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How to start programming in LISP

PostPosted: Mon Jan 05, 2009 11:26 am
by nitinkapoor25
Hi All,

I am new in LISP and need your help to start programming in LISP. I have read the basic of lisp about different commands. Please help me to start programming.

Thanks
Nitin

Re: How to start programming in LISP

PostPosted: Tue Jan 06, 2009 1:51 pm
by qbg
What lisp dialect (Common Lisp, Scheme, etc.) have you been reading up on? If you haven't been focusing on a specific one, then you should before you start writing code. If you need to pick one, Common Lisp might be a good choice.

If you are going to be doing CL, you might want to start reading Practical Common Lisp. You will also need to install a CL implementation (unless you already have one installed). For free software implementations, SBCL is very popular, though its support on Windows is a bit young (should work okay though nowdays). CLISP is another implementation which is nice, and is traditionally the free software implementation for Windows. You could also try Lispbox.

Re: How to start programming in LISP

PostPosted: Thu Jan 15, 2009 11:33 am
by nitinkapoor25
Thanks for your reponse.

I am using Ubuntu (Linux OS). I have already installed below mentioned software for lips:

1. EMACS GNU
2. SBCL
3. CL-SQL
4. Slime

I am trying the file opening in emacs LISP with below mentioned code:

(let ((in (open "/home/administrator/test.el")))
(format t "~a~%" (read-line in))
(close in))

I got T in reply. Didn't understand what it means.

waiting for reply.

Regards
Nitin

Re: How to start programming in LISP

PostPosted: Thu Jan 15, 2009 1:19 pm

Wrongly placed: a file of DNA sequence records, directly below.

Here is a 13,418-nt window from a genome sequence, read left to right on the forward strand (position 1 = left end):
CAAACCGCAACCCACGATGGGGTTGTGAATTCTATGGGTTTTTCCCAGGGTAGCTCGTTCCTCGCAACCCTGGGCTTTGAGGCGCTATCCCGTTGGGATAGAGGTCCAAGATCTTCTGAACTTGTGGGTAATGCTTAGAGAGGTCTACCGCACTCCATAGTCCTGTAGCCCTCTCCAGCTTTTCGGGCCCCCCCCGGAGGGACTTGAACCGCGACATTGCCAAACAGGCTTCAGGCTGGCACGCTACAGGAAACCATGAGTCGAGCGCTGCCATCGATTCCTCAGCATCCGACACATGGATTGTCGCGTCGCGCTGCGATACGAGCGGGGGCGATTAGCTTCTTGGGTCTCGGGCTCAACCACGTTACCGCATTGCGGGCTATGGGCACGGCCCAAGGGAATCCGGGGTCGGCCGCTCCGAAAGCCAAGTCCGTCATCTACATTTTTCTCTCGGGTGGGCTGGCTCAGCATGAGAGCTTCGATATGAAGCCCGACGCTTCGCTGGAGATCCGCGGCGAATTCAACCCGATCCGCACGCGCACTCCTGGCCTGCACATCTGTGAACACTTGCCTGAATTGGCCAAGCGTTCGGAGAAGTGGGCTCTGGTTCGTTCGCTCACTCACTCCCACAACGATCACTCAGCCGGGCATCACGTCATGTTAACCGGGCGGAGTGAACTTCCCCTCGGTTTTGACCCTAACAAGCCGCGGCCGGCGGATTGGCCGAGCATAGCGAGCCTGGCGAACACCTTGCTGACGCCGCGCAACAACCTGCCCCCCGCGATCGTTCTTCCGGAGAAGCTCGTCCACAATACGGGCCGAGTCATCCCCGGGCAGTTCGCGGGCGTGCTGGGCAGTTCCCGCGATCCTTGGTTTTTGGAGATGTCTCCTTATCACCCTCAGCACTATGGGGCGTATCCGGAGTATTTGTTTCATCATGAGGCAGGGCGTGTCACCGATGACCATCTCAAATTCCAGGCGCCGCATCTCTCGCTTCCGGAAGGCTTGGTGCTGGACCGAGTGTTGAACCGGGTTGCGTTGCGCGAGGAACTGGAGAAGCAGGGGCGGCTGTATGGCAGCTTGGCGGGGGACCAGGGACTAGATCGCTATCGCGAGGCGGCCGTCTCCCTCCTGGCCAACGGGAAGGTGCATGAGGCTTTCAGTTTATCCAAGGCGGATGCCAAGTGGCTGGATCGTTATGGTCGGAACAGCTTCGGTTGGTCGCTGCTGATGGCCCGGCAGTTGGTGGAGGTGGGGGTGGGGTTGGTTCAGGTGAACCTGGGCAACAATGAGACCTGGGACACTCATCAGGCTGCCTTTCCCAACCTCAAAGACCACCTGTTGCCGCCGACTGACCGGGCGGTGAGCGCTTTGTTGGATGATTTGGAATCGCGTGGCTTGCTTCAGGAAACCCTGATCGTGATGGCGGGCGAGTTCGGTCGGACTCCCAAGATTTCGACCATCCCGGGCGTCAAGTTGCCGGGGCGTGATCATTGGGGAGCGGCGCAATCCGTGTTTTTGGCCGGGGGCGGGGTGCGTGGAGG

by Exolon
Does it not simply mean that the file was closed successfully? (let form evaluates to its last subform, which is (close in), so that returns T (I presume is the emacs lisp equivalent of #t in Common Lisp, i.e. true)... right?)

Re: How to start programming in LISP

PostPosted: Wed Jan 21, 2009 2:23 pm
by Wodin
Exolon wrote:Does it not simply mean that the file was closed successfully? (let form evaluates to its last subform, which is (close in), so that returns T (I presume is the emacs lisp equivalent of #t in Common Lisp, i.e. true)... right?)

You're thinking of Scheme. T is true in Common Lisp (and I assume it's the same in Emacs Lisp.) Scheme uses #t and #f for true and false.

Re: How to start programming in LISP

PostPosted: Mon Jan 11, 2010 7:50 pm
by psismondi
For help learning Common Lisp such as sbcl, also check out David Lamkin's book (online and free):

http://www.psg.com/~dlamkins/sl/

My own favorite beginner's book is Paul Graham's ANSI Common Lisp. But it is not free.

Best,

- Phil -

Re: How to start programming in LISP

PostPosted: Wed Jan 13, 2010 10:23 am
by Paul Donnelly
nitinkapoor25 wrote:I am trying the file opening in emacs LISP with below mentioned code:

Code: Select all
(let ((in (open "/home/administrator/test.el")))
  (format t "~a~%" (read-line in))
  (close in))



This isn't Emacs Lisp, this is Common Lisp. Where did you type this? Have you got SLIME set up properly? If you have, you should see the first line of that file printed in your REPL, and then T, since "(close in)" returns T, and that's the last form in your let. It's better to use with-open-file than open/close if you can.